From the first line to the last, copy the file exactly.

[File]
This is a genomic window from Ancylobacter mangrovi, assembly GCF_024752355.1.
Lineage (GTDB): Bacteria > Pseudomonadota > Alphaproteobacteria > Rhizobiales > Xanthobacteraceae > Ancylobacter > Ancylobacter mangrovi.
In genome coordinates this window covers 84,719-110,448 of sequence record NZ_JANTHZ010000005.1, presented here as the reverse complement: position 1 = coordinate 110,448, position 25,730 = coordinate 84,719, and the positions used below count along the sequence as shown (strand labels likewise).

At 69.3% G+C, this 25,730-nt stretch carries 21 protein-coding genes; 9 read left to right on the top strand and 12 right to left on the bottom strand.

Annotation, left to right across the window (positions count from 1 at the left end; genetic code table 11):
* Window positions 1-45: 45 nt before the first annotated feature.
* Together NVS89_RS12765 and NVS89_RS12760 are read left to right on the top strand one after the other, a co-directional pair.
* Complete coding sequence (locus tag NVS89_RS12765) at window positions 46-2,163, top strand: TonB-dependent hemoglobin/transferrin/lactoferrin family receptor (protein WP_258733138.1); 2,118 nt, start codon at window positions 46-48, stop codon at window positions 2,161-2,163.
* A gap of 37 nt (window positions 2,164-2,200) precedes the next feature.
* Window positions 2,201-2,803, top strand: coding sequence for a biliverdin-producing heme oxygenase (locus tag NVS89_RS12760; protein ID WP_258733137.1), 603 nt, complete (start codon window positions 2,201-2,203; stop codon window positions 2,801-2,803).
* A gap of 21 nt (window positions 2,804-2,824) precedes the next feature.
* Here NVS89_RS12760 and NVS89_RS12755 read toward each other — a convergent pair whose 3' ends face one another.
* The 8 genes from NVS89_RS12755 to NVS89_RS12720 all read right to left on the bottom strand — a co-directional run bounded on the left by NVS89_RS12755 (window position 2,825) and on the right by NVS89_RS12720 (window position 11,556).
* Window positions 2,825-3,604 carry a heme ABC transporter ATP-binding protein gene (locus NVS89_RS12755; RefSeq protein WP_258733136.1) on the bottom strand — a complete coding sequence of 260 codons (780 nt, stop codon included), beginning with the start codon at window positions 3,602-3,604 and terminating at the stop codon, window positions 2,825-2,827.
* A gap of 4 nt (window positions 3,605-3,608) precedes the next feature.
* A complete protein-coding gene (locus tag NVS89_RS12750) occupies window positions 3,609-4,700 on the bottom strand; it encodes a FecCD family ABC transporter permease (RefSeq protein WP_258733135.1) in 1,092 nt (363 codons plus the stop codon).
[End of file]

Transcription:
This is a genomic window from Ancylobacter mangrovi, assembly GCF_024752355.1.
Lineage (GTDB): Bacteria > Pseudomonadota > Alphaproteobacteria > Rhizobiales > Xanthobacteraceae > Ancylobacter > Ancylobacter mangrovi.
In genome coordinates this window covers 84,719-110,448 of sequence record NZ_JANTHZ010000005.1, presented here as the reverse complement: position 1 = coordinate 110,448, position 25,730 = coordinate 84,719, and the positions used below count along the sequence as shown (strand labels likewise).

At 69.3% G+C, this 25,730-nt stretch carries 21 protein-coding genes; 9 read left to right on the top strand and 12 right to left on the bottom strand.

Annotation, left to right across the window (positions count from 1 at the left end; genetic code table 11):
* Window positions 1-45: 45 nt before the first annotated feature.
* Together NVS89_RS12765 and NVS89_RS12760 are read left to right on the top strand one after the other, a co-directional pair.
* Complete coding sequence (locus tag NVS89_RS12765) at window positions 46-2,163, top strand: TonB-dependent hemoglobin/transferrin/lactoferrin family receptor (protein WP_258733138.1); 2,118 nt, start codon at window positions 46-48, stop codon at window positions 2,161-2,163.
* A gap of 37 nt (window positions 2,164-2,200) precedes the next feature.
* Window positions 2,201-2,803, top strand: coding sequence for a biliverdin-producing heme oxygenase (locus tag NVS89_RS12760; protein ID WP_258733137.1), 603 nt, complete (start codon window positions 2,201-2,203; stop codon window positions 2,801-2,803).
* A gap of 21 nt (window positions 2,804-2,824) precedes the next feature.
* Here NVS89_RS12760 and NVS89_RS12755 read toward each other — a convergent pair whose 3' ends face one another.
* The 8 genes from NVS89_RS12755 to NVS89_RS12720 all read right to left on the bottom strand — a co-directional run bounded on the left by NVS89_RS12755 (window position 2,825) and on the right by NVS89_RS12720 (window position 11,556).
* Window positions 2,825-3,604 carry a heme ABC transporter ATP-binding protein gene (locus NVS89_RS12755; RefSeq protein WP_258733136.1) on the bottom strand — a complete coding sequence of 260 codons (780 nt, stop codon included), beginning with the start codon at window positions 3,602-3,604 and terminating at the stop codon, window positions 2,825-2,827.
* A gap of 4 nt (window positions 3,605-3,608) precedes the next feature.
* A complete protein-coding gene (locus tag NVS89_RS12750) occupies window positions 3,609-4,700 on the bottom strand; it encodes a FecCD family ABC transporter permease (RefSeq protein WP_258733135.1) in 1,092 nt (363 codons plus the stop codon).